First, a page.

Tuesday, 31 December 2013

Cinecity 2013: My guide to being a film festival volunteer


In November, I helped out at Brighton's annual film festival run by the fantastic Cinecity team. The theme for the festival's 11th year was 'Adventures in World Cinema', so as you'd imagine, the schedule spanned global offerings from mellifluous Mexico to forward France and many film making nations in-between. The festival also payed homage to Jan Švankmajer, the wonderfully imaginative Czech surrealist filmmaker, with free screenings of his bizarre short films and an exhibition of his incredibly detailed and eclectic treasures, kindly on display for the inquisitive.


This is the first film festival I'd helped at. I work at a number of educational film and arts related events in Brighton and London, so had a margin of an idea of what to expect; lots of smiling, 'all hands to the pump' attitude and a great opportunity to learn. I've also been to a number of film festivals as both press and as a film fan, so my experience overall wasn't too much of a shock to the system, but more a completion of a cinematic circuit, of sorts. So I thought that instead of just giving an account of my experience at the festival, I'd compose a more practical breakdown of what a festival steward does, and how you can benefit by volunteering at your local festival.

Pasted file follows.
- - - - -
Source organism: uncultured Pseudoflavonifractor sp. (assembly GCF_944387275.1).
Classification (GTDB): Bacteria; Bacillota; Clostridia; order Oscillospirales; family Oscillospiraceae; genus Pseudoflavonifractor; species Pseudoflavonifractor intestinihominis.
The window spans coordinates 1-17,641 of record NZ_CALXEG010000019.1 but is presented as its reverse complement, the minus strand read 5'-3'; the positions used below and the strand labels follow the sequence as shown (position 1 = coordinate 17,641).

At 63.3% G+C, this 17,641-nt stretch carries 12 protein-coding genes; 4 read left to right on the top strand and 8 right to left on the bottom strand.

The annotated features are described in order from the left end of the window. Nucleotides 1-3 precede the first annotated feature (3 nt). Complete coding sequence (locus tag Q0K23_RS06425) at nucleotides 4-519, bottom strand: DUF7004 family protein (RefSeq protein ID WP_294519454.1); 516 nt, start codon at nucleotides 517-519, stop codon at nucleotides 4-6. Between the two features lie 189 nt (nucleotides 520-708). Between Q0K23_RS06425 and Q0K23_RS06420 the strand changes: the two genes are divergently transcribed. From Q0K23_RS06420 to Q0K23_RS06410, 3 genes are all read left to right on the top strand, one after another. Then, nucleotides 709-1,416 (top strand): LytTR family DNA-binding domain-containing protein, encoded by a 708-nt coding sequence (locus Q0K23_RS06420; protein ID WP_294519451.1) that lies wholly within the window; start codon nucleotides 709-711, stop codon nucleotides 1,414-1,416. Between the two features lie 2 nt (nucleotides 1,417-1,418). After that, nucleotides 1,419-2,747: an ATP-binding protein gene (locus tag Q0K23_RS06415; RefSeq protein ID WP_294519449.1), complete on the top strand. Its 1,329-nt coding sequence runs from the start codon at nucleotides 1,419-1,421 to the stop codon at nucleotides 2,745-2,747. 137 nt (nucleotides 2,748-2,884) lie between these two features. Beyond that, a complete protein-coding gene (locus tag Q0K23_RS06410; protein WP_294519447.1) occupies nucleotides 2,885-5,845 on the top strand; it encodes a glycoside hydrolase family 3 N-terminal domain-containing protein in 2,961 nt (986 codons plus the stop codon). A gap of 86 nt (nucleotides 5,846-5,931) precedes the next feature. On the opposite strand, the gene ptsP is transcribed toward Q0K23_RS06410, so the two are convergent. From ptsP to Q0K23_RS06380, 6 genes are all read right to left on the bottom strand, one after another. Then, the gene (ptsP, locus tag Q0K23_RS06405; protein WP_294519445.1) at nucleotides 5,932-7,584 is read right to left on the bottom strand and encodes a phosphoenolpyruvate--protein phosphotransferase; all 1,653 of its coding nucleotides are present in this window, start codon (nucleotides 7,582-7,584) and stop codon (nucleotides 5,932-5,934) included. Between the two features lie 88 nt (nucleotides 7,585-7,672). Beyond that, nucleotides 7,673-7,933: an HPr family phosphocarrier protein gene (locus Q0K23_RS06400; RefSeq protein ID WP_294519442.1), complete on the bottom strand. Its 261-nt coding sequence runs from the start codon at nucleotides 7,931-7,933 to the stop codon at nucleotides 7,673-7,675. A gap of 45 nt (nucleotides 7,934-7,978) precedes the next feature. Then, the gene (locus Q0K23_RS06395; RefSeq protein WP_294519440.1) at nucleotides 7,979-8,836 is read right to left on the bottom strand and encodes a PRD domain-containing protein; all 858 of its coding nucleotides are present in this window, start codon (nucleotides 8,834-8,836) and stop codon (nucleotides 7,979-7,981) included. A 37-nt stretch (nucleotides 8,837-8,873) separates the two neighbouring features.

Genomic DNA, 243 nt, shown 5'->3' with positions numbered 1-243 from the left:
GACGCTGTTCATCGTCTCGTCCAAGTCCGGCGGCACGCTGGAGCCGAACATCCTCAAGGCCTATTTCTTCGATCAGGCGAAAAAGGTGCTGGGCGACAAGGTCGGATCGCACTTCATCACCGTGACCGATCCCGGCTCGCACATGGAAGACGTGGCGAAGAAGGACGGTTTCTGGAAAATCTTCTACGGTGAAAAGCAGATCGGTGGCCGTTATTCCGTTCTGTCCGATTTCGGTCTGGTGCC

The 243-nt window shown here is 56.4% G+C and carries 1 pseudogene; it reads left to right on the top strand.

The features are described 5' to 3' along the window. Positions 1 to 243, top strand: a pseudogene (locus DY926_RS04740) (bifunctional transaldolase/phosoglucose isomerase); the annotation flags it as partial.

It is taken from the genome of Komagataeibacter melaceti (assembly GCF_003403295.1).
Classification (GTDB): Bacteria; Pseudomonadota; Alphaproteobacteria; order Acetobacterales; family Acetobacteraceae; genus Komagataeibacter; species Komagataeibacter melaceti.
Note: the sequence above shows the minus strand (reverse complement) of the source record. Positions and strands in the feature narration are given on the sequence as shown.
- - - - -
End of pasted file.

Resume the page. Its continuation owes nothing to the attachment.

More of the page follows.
Lots of Smiling

The iconic legs of Dukes@Komedia, Brighton
Whether you are working for free as a volunteer or getting paid, the ability to smile genuinely is a base requirement in the service industry. Cliched yes, but be it a volunteer taking tickets at the door, sharpening pencils ahead of film surveys or gracefully gliding around an audience handing out the microphones during Q&A sessions, you are one small cog in a fantastic machine that should result in a great 'experience' for each and every screening attendee. Putting it simply, pretend the festival goer in front of you is you. You would want to be greeting cheerily, any questions you may have you would want answered promptly and confidently, and any information that may be beneficial to your visit, highlighted to you. It's not rocket science. We can all spot bad customer service a mile off, but good customer service is a silent art. It should be seen and heard, but not so often spoken about; an accepted norm. Then there is great customer service - it can be equally viral as bad, but with an added fuzzy glow that can't be bottled.


Be Prepared

Cinecity 2013 Film posters - Geek Girl blog by Kerensa Bryant